TVs and Selfie Stations Aren’t Enough—Today’s Event Attendees Have Bigger Tech Expectations

February 21, 2023

Bob Marsh

Bob Marsh is the chief revenue officer at Bluewater, a design-forward technology company that helps craft moments that connect and inspire.

The pandemic brought every business that relied on in-person meetings, from multinational corporations to small local businesses, to a grinding halt—effectively emptying convention centers and shuttering hotels. Though many events were canceled, some organizers created virtual events to keep in touch with exhibitors and retailers, albeit digitally.  

Today, life and business are slowly finding relative normalcy. Trade shows are back, and in-person events are on track to gain massive amounts of attendance. Although many people are excited to interact in public spaces with others again, it is important to note that the last two years have created shifts in how consumers engage with marketing efforts, advertisements and the general sales process as it relates to trade show events. 

How Have Consumer Expectations About In-Person Events Shifted?

As consumers, our attention spans are shrinking. Popular research suggests that human attention spans shrunk to just eight seconds in a 15-year time span. In most cases, this leaves marketers with the daunting task of grabbing people’s attention while also engaging them in something that is interactive and educational. Combining interactivity, engagement and learning all into one environment is the bare minimum for meeting consumer expectations at in-person events for optimal success.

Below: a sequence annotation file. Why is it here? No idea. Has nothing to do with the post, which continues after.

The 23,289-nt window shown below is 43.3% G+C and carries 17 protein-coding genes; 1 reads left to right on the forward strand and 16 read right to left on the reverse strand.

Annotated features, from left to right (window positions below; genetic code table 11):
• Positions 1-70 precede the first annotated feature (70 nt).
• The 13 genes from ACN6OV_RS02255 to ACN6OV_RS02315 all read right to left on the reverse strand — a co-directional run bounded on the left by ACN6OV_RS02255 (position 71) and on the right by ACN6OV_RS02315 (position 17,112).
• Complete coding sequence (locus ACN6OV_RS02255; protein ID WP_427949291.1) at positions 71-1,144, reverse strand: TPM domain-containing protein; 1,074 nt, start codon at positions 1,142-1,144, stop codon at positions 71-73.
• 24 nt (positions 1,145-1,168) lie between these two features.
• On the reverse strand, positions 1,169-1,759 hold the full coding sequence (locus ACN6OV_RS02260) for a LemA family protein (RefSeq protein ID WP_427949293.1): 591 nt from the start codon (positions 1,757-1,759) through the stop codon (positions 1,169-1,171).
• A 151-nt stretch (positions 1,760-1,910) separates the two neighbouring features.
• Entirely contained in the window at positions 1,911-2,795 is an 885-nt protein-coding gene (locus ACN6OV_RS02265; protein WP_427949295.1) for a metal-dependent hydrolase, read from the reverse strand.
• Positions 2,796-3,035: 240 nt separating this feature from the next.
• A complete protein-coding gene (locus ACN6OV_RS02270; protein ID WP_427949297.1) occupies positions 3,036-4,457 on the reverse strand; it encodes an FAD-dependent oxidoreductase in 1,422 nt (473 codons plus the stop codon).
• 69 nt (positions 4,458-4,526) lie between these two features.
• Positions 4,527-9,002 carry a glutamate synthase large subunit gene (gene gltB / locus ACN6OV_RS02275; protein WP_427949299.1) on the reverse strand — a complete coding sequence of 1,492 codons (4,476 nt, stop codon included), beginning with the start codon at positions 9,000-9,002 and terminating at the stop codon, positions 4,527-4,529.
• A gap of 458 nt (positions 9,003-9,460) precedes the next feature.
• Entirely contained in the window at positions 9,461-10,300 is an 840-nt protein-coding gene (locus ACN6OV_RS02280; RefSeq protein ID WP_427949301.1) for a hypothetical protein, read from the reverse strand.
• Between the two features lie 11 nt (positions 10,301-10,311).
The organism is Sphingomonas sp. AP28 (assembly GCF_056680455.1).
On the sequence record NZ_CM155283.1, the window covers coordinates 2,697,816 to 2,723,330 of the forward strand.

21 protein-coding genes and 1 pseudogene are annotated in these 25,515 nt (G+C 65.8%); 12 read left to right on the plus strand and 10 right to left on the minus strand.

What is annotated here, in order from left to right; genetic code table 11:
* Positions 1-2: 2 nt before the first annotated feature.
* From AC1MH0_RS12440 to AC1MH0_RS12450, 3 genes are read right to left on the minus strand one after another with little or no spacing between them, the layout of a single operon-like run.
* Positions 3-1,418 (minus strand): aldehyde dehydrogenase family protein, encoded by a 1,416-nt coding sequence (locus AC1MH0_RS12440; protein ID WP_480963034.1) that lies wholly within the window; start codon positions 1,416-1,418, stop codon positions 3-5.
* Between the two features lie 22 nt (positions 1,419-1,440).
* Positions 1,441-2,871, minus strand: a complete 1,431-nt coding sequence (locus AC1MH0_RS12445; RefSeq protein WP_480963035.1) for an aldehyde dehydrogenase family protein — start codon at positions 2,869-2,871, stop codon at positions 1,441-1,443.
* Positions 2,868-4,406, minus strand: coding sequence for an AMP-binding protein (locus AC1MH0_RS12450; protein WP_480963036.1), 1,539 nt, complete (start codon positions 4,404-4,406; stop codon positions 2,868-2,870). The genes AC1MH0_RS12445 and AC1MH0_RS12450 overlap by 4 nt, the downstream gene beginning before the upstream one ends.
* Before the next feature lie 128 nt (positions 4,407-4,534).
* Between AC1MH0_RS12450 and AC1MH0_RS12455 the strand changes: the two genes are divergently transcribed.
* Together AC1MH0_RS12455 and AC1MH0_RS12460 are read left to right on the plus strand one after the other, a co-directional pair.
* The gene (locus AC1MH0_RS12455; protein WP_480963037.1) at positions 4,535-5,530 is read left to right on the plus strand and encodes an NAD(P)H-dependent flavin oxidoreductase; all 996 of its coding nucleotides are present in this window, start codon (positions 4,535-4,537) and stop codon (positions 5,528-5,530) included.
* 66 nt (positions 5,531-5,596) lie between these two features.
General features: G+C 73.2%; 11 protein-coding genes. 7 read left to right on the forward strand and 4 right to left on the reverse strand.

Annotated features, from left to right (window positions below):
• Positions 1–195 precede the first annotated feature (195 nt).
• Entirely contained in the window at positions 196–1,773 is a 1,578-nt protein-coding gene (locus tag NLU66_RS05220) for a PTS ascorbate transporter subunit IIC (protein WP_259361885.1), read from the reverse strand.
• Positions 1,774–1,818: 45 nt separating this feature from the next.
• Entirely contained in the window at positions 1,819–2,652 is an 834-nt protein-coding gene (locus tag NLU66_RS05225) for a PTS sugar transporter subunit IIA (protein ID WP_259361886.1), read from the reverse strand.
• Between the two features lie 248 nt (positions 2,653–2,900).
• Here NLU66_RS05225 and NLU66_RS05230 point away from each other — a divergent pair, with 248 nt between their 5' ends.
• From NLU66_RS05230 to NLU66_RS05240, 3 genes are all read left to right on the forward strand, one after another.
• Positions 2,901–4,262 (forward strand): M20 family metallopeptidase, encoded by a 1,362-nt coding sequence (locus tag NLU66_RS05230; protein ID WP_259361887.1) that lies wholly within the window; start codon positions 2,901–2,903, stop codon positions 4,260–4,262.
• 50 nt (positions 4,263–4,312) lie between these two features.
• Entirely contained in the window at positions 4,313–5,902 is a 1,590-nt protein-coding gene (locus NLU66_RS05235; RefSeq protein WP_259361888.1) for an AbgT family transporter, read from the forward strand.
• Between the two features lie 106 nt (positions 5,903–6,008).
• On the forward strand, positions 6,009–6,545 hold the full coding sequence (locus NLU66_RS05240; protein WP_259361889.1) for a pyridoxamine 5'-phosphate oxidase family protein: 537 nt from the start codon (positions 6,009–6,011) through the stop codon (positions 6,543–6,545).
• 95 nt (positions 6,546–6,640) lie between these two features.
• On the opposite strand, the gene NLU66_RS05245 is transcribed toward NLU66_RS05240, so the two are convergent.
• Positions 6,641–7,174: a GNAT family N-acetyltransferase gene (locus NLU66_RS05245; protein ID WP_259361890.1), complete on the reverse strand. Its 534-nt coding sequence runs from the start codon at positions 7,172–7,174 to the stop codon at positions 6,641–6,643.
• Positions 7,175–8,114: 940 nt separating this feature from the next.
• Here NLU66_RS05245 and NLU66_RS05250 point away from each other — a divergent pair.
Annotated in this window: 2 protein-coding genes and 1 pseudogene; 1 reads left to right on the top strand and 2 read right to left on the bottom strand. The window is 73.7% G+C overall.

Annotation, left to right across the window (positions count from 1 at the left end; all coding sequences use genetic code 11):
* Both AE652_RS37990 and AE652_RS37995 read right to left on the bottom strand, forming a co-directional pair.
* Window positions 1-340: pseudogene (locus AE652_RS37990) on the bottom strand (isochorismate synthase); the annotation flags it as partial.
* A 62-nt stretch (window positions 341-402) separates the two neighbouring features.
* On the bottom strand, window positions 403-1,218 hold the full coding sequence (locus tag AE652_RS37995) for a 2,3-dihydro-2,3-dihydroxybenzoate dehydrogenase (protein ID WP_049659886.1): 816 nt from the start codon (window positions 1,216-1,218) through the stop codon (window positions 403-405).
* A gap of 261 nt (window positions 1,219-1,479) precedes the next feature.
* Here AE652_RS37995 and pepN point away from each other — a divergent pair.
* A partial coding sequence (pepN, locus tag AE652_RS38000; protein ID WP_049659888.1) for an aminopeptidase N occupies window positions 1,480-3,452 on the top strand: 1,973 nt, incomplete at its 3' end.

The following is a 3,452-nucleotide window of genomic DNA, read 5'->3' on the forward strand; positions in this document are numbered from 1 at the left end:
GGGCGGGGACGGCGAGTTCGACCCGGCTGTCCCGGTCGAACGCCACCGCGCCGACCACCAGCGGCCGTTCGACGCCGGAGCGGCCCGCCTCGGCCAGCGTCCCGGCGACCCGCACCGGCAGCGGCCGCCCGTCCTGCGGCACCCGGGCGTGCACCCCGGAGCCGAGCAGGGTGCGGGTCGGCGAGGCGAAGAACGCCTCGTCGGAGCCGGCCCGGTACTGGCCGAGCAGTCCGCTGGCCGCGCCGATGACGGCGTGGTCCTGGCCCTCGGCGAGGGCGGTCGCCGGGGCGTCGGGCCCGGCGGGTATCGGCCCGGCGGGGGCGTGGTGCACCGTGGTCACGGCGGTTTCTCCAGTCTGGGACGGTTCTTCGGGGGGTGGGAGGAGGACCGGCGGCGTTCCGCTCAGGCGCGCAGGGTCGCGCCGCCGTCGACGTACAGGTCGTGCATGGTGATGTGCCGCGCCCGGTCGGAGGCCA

Additionally, consumers have higher expectations regarding speed, ease of access and the use of technology to learn about new things or get answers to their questions. Too many times, companies set up their trade show booths with simple graphics, brochures and company representatives. Event attendees cruise right by with a friendly smile, and that’s about it. People need to be pulled in, and the use of technology and strong design is an excellent way to grab attention from consumers who have new expectations.